Meta ordered to sell Giphy - this time it’s final

The ruling closes the book on the long-running saga which saw Meta appeal original sale order and a tribunal decision that the CMA acted lawfully in reaching its decision.

Meta has been ordered to sell Giphy to “an approved buyer”, putting an end to a long-running battle between the tech giant and the UK’s competition watchdog since the $315m acquisition of Giphy in May 2020.

The Competition and Markets Authority (CMA) made its original ruling to Meta to sell the GIF platform in November last year. Meta then appealed the decision to the Competition and Appeal Tribunal (CAT), which in July 2022 upheld the CMA’s decision on five of the six challenges Meta put forward.

The CMA had concluded that Meta’s takeover of Giphy could mean other social media platforms could be limited in their access to GIFS, making them less attractive and less competitive. It also found the deal meant Giphy would be removed as a potential challenger in the UK, blocking UK businesses’ access to innovation in the market.

Following the Tribunal’s ruling, which included the statement that it had “no hesitation” in concluding the CMA’s decision was lawful, the competition watchdog went through with an expedited review and issued its final decision this week.

Additional evidence

The CAT had only found in Meta’s favour on a procedural challenge, which was that the CMA overly favoured confidentiality concerns of third parties in relation to disclosing information, and that it had in fact “failed properly to consult and has wrongly excised portions from [its] decision”.

As a result an independent CMA panel analysed additional evidence from third parties alongside new submissions from Giphy and Meta.

The CMA concluded that the acquisition meant Meta would be able to increase its market power by denying or limiting other platforms’ access to GIFs, meaning people would be pushed to Meta-owned services. It also meant Meta could in theory change the terms of access - such as requiring Giphy customers like TikTok, Twitter or Snap to provide more data from users to gain access to GIFs.

Display ad market impact

The CMA also ruled that the takeover would negatively affect the display advertising market – as Giphy’s ad services did have potential to compete with Meta. But post-acquisition Meta pulled the plug on Giphy’s aad services, removing what the CMA believed to be a powerful tool for UK companies.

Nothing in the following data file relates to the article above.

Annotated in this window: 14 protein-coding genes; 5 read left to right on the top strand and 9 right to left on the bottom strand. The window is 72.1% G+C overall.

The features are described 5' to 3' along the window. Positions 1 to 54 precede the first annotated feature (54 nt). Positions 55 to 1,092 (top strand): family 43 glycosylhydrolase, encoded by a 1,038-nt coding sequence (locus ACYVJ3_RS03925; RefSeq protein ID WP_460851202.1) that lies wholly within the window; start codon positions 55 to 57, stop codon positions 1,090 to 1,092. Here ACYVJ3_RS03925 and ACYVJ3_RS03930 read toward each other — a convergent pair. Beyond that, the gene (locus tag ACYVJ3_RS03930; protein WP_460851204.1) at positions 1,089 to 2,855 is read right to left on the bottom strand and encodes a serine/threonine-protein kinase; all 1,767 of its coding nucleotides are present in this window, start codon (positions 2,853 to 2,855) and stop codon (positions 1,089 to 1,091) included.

This was particularly concerning, said the CMA as it calculated that the move gave Meta control of almost half the UK’s £7bn display ad market.

Stuart McIntosh, Chair of the independent inquiry group carrying out the review, said: “[This deal] has already resulted in the removal of a potential challenger in the UK display ad market, while also giving Meta the ability to further increase its substantial market power in social media.

“The only way this can be addressed is by the sale of Giphy. This will promote innovation in digital advertising, and also ensure UK social media users continue to benefit from access to Giphy."

The future of GIFs?

Ed East, Group CEO and Founder of Billion Dollar Boy, commented that GIFs may still be commonplace, but that we may see their decline in the future.

He said: “Often they’re used across social platforms whose audience is ageing. By association, they are less popular with younger generations who are using other platforms. Instead, video-first platforms such as TikTok with advanced and user-friendly editing functionality are making it easier and easier for users to create other video content formats that allow you to quickly express emotion, replacing the creation of GIFs.”

But while the popularity of emojis have “further helped to cement the fate of GIFSs”, East asserted that they still have a place.

“It might be that GIFs aren’t trending anymore and are on the way out, but I think GIFs do still have a place. Brands will just need to be smarter with how they incorporate them and target GIF content based on audience age demographics.”